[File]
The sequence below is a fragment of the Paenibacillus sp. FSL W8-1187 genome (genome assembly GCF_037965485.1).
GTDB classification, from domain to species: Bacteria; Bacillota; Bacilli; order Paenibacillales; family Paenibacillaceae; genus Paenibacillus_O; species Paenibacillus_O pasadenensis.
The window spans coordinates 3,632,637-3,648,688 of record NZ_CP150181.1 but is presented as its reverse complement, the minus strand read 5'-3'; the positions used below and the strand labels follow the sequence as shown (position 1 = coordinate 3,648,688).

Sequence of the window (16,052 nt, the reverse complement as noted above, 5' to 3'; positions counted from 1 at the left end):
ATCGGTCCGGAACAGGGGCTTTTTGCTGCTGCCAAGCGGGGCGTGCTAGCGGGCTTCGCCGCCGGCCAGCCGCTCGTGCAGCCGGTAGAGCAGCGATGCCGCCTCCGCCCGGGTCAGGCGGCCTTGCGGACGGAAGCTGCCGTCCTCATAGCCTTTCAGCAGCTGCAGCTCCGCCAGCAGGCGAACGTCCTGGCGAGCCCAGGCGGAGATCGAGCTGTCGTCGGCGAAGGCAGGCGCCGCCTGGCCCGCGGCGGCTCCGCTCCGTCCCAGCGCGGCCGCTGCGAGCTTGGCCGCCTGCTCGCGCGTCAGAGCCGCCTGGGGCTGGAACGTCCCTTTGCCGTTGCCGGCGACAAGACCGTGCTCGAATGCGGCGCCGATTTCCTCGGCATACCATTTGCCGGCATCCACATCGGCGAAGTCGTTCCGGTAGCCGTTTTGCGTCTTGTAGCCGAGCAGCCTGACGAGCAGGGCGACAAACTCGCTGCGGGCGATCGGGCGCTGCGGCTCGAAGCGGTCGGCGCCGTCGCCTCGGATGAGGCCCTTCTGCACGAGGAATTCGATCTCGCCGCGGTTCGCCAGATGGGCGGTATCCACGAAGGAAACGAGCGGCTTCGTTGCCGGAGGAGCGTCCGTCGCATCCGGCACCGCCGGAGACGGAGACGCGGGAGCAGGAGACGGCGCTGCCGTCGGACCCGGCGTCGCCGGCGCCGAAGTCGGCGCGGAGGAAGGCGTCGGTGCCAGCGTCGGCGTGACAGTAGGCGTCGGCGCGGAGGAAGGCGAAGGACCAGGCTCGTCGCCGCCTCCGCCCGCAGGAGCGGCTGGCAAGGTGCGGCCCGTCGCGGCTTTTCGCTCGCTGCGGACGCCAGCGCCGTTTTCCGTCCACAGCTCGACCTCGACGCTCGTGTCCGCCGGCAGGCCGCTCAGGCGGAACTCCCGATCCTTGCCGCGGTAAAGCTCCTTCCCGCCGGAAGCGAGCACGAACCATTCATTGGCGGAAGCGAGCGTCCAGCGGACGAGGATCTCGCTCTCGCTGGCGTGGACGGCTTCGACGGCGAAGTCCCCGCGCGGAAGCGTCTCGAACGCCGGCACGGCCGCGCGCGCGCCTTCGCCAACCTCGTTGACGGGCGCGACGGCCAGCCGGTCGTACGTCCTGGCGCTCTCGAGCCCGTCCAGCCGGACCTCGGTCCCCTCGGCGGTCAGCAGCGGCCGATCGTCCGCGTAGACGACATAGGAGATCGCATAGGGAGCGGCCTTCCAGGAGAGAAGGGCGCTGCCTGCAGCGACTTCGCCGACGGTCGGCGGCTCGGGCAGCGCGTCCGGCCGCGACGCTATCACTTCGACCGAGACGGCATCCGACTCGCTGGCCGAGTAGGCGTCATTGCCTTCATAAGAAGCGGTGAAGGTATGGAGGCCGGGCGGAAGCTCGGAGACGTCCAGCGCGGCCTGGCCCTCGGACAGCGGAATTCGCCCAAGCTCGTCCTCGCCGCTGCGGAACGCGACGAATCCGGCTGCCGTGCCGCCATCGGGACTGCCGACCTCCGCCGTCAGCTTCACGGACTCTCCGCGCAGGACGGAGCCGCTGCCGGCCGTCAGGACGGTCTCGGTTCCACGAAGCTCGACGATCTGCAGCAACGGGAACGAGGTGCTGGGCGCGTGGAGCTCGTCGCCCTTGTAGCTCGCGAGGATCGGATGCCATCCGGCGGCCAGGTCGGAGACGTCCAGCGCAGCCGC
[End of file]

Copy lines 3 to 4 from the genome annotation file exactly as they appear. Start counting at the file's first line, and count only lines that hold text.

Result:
The window spans coordinates 3,632,637-3,648,688 of record NZ_CP150181.1 but is presented as its reverse complement, the minus strand read 5'-3'; the positions used below and the strand labels follow the sequence as shown (position 1 = coordinate 3,648,688).

Sequence of the window (16,052 nt, the reverse complement as noted above, 5' to 3'; positions counted from 1 at the left end):